Wednesday, May 13, 2009

Chicken Coop Webcast: The Details

Today I set up a webcam in the chicken coop in order to do a ustream broadcast. If you want to watch it, you can click here. The challenges were numerous, the first among them is that chickens poop on things, and I didn't want my computer equipment pooped on. Luckily, I have a small Dell computer that just so happens to fit wedged into the wall where the chickens aren't able to roost.
The chicks and ducklings are located in a fenced-off area below the nests. There was already an extension cord to the coop so that the chicks and ducklings can have a heat lamp, so all I had to do for power was add a power strip, and I was good to go.
The webcam is located in the corner of the fenced-off area, optimally positioned so that it can see the chicks and ducklings when they are most active, which is during the day. During the night, they tend to cluster beneath the heat lamp, which puts them on the edge or slightly out of view, but I think the viewing angle is the best overall.
Update: I have since pointed the webcam at the spot under the heat lamp, as it turns out most of the time there are birds there.
I brought the monitor in for configuration only. I didn't want to leave in in there and get pooped on, plus it would be in the way. I have a hand-held trackball instead of a mouse, since the surfaces in the coop are... less than ideal for mouse use. The mouse is also a configuration-only item.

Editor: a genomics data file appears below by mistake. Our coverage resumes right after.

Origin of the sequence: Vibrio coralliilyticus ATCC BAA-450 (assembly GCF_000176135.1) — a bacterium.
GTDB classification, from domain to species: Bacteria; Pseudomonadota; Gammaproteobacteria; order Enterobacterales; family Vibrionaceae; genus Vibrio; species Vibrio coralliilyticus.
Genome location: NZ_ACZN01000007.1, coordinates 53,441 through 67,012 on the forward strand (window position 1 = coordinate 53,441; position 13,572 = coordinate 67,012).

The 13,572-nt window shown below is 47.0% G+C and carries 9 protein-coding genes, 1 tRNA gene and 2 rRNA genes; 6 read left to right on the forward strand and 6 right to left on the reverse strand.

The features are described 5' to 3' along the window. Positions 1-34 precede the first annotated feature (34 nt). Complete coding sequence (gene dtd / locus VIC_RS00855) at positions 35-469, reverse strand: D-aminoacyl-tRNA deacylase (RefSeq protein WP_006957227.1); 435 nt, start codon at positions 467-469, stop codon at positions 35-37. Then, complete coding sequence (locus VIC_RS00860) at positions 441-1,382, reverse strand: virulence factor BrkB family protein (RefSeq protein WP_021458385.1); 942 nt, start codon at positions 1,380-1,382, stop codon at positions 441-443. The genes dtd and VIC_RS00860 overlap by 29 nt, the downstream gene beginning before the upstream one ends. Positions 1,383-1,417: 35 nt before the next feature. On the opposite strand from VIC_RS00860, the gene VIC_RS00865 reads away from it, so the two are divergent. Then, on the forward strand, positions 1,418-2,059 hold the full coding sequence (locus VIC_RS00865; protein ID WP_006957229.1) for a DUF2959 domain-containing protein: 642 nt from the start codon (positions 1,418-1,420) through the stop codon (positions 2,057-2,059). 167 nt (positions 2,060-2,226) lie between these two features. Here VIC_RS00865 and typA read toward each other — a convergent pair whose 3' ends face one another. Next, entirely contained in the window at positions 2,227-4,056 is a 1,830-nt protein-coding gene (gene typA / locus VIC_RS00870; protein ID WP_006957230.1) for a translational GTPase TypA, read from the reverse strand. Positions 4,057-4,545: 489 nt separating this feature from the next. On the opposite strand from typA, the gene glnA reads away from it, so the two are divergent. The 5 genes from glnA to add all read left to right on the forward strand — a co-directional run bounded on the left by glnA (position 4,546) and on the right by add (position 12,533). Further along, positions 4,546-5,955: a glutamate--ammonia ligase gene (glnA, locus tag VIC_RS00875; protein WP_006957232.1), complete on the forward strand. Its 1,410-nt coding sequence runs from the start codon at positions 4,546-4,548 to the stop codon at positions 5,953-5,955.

The trickiest part of this whole thing is getting an Internet connection in the coop. Actually, it wasn't that hard, once I figured out which equipment was best to use. The Dell is running Windows 2000 Pro, since that's the license sticker that came on the case when I picked it up at the surplus store. Windows 2000 doesn't natively support wireless networking. It will work, but it treats it like regular Ethernet, with a separate configuration app. Anyway my router is in WPA mode, and neither of the two wireless PCI cards I had supported it in Win2k (at least not with the drivers I had), so I went with my other option (besides running a cable to the coop--which would be doable, but require a purchase): a wireless networking bridge.
A few years back I picked up this pair of little black boxes on Woot, and they've come in pretty handy. They're supposed to have a range of 300 feet, and I have no reason do doubt it. Currently, I'm using them at about 75 feet, and they're doing just fine. The stream is live, of course, so if the chicklings are being boring, or you're reading this later on, after they're grown and the stream is gone or of something else, you won't get to see the result on the live stream. Therefore, I will post the following video, which I recorded as I was doing some final tweaks to the webcam setup, and saved it for posterity:
The voice you hear at the beginning is mine. I'm on my cell phone with my wife, who is in the house letting me know that the sound is working.

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